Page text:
Something that I never do is pause for any length of time before starting the inking process. I like to dive right in. It’s far easier to adjust an image once the marks are down. I do find that if I stare at the canvas for too long I can become quite precious about the lines that I make.


Applying an ink outlined with the Flat Color pen

I build the composition around the pencil sketch and add a little texture with the ink. Notably around the hair and some of the clothing. I also like to add the darker areas with a thicker ink stroke. It’s important not to overdo it and this stage takes a fair bit of zooming out and looking at the image from a distance to gauge the balance of the strokes.


Detail of the Flat Color pen’s varied line strength

You can see just how much more interesting the lines are when you zoom in a little. That variation in the line strength adds some interest to the final image and helps to prevent it looking like a vectored / computer generated piece.

For the colour I work on the lowest layer with a Fine Tip Water brush from the Digital Watercolor collection.

I deliberately set the Diffusion level to 0. This provides a satisfying fringe to each stroke that I think works quite well. Any setting above 0 would produce a level of Diffusion that I think takes something away from the final piece.

As with the ink work I’m not overly precious about the colouring. I certainly don’t worry about being tight to the black ink lines. For me it’s more interesting an image where there are areas left blank.
That said I am conscious that the best effects would be to have the lighter areas on one side of the image.


Detail of ink and colour applied with the Fine Tip Water brush (Digital Watercolor)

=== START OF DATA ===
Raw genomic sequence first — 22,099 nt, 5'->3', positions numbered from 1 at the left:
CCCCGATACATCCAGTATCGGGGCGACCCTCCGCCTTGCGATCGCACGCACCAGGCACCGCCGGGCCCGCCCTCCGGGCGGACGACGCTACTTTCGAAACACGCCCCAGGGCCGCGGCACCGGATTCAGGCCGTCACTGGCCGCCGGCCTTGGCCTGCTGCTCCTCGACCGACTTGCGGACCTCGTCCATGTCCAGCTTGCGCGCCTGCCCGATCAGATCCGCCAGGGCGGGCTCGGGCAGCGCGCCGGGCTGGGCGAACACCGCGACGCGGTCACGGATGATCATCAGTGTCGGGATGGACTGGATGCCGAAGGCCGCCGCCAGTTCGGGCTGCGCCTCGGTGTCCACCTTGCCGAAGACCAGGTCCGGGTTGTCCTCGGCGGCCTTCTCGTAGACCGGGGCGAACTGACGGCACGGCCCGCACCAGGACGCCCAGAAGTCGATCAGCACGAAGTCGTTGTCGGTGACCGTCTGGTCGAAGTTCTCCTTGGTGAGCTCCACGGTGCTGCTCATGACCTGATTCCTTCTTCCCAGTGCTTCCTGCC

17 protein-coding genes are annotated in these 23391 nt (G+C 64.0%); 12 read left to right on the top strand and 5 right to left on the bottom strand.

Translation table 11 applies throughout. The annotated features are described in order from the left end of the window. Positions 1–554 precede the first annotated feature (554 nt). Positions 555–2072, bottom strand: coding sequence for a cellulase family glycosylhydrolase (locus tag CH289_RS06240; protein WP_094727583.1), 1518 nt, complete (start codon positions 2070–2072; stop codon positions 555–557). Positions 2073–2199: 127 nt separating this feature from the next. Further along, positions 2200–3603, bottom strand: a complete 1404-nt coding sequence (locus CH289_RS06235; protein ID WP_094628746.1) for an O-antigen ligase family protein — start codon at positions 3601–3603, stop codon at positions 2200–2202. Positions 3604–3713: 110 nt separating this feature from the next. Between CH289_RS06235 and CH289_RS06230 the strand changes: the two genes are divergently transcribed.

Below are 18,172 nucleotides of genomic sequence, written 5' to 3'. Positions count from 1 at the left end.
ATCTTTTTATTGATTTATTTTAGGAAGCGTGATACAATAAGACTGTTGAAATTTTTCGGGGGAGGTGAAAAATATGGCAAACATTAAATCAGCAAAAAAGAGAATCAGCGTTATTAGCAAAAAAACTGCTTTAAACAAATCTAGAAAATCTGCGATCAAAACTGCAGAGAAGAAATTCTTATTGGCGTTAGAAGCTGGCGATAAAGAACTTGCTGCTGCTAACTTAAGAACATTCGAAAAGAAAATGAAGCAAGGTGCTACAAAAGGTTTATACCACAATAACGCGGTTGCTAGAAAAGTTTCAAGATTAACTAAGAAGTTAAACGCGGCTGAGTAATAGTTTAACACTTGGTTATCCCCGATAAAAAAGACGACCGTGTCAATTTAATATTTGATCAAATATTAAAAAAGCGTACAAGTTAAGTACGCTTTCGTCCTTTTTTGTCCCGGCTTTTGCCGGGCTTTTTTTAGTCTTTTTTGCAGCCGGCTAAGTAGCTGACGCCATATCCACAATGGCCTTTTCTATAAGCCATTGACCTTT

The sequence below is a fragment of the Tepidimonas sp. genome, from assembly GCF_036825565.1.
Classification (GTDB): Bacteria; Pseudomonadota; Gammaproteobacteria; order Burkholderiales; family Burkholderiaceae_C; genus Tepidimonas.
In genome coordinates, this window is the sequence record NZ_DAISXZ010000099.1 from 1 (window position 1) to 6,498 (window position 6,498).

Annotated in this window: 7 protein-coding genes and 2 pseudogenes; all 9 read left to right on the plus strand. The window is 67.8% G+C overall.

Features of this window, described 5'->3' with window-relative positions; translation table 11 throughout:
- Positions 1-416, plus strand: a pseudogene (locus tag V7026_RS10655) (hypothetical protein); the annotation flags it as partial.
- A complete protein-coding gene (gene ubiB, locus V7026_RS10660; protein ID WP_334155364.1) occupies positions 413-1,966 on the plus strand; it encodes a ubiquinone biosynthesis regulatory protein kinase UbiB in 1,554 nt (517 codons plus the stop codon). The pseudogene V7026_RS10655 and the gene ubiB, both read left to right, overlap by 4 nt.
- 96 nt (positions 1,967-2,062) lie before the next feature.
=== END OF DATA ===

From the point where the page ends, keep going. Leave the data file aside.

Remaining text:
As with the 6B pencil, the texture that the heavy canvas provides for the digital watercolour is very satisfying.

You can see from the detail above that the canvas clearly shows through. I have the Grain setting on the brush set to around 70-80%.

To help get a feel for how the image may appear in a book I mocked up a paperback presentation in Photoshop and placed the image in amongst some text.


Mock up of the final image in a paperback presentation

The layers were merged and set to Luminosity in the layer blending drop down.

And that’s pretty much it!
You can see a short video of me producing this work on YouTube via the link below.



Presenting my illustrations in a mock paperback format

I draw so much that I sometimes find it hard to maintain a particular style. So many different styles resonate with me and I often enjoy turning my hand to them to see how they work.

As an illustrator in search of an agent I’m always looking at different ways to present my work. So I crafted a paperback spread using Photoshop and applied some of my more recent drawings.


Paperback spread created with Photoshop (click to view / download)

The drawings I wanted to present are from a collection I’ve been working on that involve a young boy and his dog in a fantasy realm. Here’s an example. It’s a linear style that I enjoy using when creating some interesting textures, such as wood or a gravelly floor.

barter for the bird

Here’s another one. This drawing was created using Mischief. It’s a much looser style and perhaps a bit more fun.


I took a couple of images using each style and placed them onto the paper background.


Line art on a paperback background


Loose cartoon style on a paperback background

I honestly like both styles. Which to present?
Or both, even!

To create the desired effect I used Multiply from the layer blends in Photoshop. It renders neatly against the paper backdrop.

The type is Georgia.